As well as protesters, wellwishers took to the streets of Cologne holding a huge portait of the Turkish president as he arrived to open one of Europe's largest mosques
Cologne (Germany) (AFP) - Thousands of demonstrators hit the streets of Cologne Saturday as Turkish President Recep Tayyip Erdogan opened one of Europe's largest mosques at the end of his visit to Germany, with police out in force to manage rival rallies.
The inauguration capped a controversial three-day state visit aimed at repairing frayed ties with Berlin after two years of tensions.
During his stay in Berlin, Erdogan met twice with Angela Merkel for talks, with both leaders signalling their interest in a cautious rapprochement.
But the German chancellor stressed that "deep differences" remained on civil rights and other issues.
Before returning home, Erdogan travelled to the western city of Cologne where several thousand critics turned out to protest everything from Turkey's record on human rights and press freedom to its treatment of minority Kurds.
At one of the rallies on the bank of the Rhine, demonstrators waved banners reading: "Erdogan not welcome".
Cansu, a 30-year-old student of Turkish origin, came from Switzerland to join the protest.
"I want to be the voice of people who can't take to the streets in Turkey. Because they have been arrested, killed or otherwise suppressed," she told AFP.
"Erdogan thinks anything that differs from his opinion is terrorism."
- Thousands of supporters -
Erdogan supporters meanwhile gathered near the Cologne Central Mosque, an imposing dome-shaped building commissioned by the shadowy, Turkish-controlled Ditib organisation.
Cologne police cordoned off a large area around the mosque for safety reasons, but thousands of Erdogan supporters spilled into the side streets, hoping for a glimpse of the Turkish leader.
Many waved Turkey's red and white flag or held up pictures of Erdogan, with crowds cheerfully breaking into regular chants of the president's name or shouting "Who is the greatest? Turkey".
"Erdogan is very popular because he has done a lot for his people," said Yusuf Simsek, 42, a computer technician with Turkish roots.
Both Cologne mayor Henriette Reker and the state's premier Armin Laschet declined to attend the mosque ceremony.
The snubs echoed the lukewarm welcome the Turkish leader received at a state dinner on Friday evening hosted by German President Frank-Walter Steinmeier, which several opposition politicians boycotted. Merkel also skipped the banquet.
- Conciliatory noises -
Ties between the two NATO countries soured after Berlin criticised Ankara's crackdown on opponents following a failed 2016 coup, which saw tens of thousands arrested.
Tensions eased somewhat after several high-profile German-Turkish nationals were released this year, but five remain behind bars.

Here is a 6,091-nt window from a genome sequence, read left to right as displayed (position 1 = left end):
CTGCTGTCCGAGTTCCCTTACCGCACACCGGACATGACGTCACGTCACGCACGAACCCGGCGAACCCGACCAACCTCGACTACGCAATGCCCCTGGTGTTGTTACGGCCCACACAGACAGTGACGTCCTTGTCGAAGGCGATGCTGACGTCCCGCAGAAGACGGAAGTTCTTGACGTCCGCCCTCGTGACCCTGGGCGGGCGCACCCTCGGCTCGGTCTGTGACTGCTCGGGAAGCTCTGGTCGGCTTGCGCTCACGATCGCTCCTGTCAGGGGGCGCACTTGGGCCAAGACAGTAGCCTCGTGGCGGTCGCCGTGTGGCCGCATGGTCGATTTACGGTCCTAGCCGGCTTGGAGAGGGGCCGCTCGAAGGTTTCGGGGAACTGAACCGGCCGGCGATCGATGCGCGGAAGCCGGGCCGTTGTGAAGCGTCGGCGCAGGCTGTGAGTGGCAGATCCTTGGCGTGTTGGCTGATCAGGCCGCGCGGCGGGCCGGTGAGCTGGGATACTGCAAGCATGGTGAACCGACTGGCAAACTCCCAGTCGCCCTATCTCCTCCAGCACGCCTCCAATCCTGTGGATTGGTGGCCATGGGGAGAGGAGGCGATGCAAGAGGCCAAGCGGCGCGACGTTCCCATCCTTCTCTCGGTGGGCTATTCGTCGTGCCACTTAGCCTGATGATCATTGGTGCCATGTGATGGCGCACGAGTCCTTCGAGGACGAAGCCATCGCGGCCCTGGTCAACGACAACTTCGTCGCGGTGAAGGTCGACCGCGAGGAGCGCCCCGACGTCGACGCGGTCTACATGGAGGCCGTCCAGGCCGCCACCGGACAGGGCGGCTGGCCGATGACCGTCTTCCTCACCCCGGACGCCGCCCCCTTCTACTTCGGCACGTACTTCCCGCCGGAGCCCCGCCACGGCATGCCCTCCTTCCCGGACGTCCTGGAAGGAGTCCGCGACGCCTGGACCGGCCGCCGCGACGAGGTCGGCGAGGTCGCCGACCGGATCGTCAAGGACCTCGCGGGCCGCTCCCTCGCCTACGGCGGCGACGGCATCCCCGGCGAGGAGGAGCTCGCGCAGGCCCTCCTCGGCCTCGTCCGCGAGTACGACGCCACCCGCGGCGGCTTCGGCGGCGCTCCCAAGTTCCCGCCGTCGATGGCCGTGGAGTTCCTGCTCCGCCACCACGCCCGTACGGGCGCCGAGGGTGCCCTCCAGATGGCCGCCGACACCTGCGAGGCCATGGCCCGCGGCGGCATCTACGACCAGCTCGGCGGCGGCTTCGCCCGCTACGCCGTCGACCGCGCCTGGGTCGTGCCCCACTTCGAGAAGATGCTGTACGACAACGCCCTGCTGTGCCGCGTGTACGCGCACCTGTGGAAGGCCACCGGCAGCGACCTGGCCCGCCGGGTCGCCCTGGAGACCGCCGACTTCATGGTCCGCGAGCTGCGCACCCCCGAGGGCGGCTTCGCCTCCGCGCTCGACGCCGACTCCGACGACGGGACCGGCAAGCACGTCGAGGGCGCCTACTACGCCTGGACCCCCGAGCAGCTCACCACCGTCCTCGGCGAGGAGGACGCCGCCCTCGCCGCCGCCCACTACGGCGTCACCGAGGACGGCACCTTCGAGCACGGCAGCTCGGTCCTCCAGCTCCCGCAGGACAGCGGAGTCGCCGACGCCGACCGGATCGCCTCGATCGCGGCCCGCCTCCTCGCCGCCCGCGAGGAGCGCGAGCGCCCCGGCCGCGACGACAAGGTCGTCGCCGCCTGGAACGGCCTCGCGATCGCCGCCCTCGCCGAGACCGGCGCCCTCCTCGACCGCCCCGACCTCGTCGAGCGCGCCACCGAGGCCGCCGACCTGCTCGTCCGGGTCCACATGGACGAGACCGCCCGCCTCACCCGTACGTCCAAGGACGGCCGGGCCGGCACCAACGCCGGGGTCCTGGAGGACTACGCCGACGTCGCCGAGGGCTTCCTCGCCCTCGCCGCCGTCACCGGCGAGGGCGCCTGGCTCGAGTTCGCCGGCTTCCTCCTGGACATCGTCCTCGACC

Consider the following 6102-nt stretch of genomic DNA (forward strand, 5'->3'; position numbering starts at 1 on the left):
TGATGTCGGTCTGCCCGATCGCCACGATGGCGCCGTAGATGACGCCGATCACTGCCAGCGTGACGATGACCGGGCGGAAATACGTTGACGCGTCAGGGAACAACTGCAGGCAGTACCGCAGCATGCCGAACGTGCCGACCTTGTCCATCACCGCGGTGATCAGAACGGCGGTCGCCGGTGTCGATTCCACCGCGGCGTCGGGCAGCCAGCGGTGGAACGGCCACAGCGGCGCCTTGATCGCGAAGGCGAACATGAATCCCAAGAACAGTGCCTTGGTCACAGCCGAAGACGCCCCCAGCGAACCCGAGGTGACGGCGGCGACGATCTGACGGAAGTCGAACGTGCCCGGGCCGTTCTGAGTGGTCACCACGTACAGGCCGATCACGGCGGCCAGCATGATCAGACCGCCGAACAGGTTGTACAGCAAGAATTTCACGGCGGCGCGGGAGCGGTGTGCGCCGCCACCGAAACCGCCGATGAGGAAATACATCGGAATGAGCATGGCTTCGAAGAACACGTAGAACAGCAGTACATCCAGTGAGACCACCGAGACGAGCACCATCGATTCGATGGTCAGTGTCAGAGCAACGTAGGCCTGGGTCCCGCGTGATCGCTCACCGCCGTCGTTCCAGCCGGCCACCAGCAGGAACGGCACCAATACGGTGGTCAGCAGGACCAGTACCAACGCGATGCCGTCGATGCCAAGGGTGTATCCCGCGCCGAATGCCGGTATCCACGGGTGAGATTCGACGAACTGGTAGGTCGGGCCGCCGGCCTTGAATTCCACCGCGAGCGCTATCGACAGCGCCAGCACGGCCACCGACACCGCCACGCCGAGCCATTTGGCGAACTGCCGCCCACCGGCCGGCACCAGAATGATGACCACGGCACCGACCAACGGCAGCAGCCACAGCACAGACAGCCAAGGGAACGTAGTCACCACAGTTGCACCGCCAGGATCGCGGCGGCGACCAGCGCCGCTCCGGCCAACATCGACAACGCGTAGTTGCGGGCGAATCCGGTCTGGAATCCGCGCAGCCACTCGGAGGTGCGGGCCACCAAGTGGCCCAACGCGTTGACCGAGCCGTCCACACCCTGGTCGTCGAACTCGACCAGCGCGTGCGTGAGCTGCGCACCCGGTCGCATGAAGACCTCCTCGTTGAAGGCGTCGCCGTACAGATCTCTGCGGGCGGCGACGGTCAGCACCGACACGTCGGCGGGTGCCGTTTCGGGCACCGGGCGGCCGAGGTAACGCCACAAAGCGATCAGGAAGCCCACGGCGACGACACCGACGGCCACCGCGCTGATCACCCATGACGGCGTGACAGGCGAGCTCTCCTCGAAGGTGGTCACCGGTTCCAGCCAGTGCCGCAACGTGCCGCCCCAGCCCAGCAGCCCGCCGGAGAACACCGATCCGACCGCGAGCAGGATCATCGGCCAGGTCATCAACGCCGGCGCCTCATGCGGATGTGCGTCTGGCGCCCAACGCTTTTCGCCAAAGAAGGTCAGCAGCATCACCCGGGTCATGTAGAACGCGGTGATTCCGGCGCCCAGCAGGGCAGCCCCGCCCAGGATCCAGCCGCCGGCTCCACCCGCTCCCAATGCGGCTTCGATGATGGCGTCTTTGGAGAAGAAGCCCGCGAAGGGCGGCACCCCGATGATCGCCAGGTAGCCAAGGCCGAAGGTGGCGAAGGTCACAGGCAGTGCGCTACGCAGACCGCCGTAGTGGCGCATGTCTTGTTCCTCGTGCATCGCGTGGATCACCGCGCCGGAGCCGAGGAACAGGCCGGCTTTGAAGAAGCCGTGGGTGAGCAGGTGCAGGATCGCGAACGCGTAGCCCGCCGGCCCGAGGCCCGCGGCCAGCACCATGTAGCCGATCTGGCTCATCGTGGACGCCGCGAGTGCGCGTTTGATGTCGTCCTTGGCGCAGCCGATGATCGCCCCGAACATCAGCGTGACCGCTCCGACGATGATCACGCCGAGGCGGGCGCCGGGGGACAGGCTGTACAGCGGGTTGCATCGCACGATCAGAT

Merkel, whose country is home to more than three million ethnic Turks, stressed the need for continued dialogue to overcome disagreements.
But she also highlighted Germany's interest in a "stable" Turkey, which she relies on to help stem the flow of migrants to Europe.
Erdogan, seeking international allies as he spars with US President Donald Trump and the Turkish economy is in turmoil, likewise struck a conciliatory tone.
In his speech at the mosque inauguration, he said his visit to Germany had been "successful" and strengthened German-Turkish ties at "a critical period".
But he again lashed Germany for not taking stronger action against "terrorists" like supporters of the Kurdistan Workers' Party (PKK) or followers of Muslim cleric Fethullah Gulen, whom he blames for the coup attempt.
He also said he wished Germans had shown more support for Turkish-origin footballer Mesut Ozil, who recently quit the Germany team over perceived racism and discrimination.
- Mosque controversy -
Cologne is located in North Rhine-Westphalia state which is home to significant numbers of ethnic Turks, many of whom moved to Germany as so-called "guest workers" from the 1960s.
The giant Cologne Central Mosque opened its doors in 2017 after eight years of construction and budget overruns, but had yet to be formally inaugurated.
The size of the building, designed to resemble a flower bud opening, and its two towering minarets has left some locals disgruntled, triggering occasional protests.
The Turkish-Islamic Union of the Institute for Religion (Ditib) that commissioned the glass and cement structure is itself not without controversy.
The group runs hundreds of mosques across Germany with imams paid by the Turkish state.
Known for its close ties to Ankara, it has increasingly come under scrutiny with some of its members suspected of spying on Turkish dissidents living in Germany.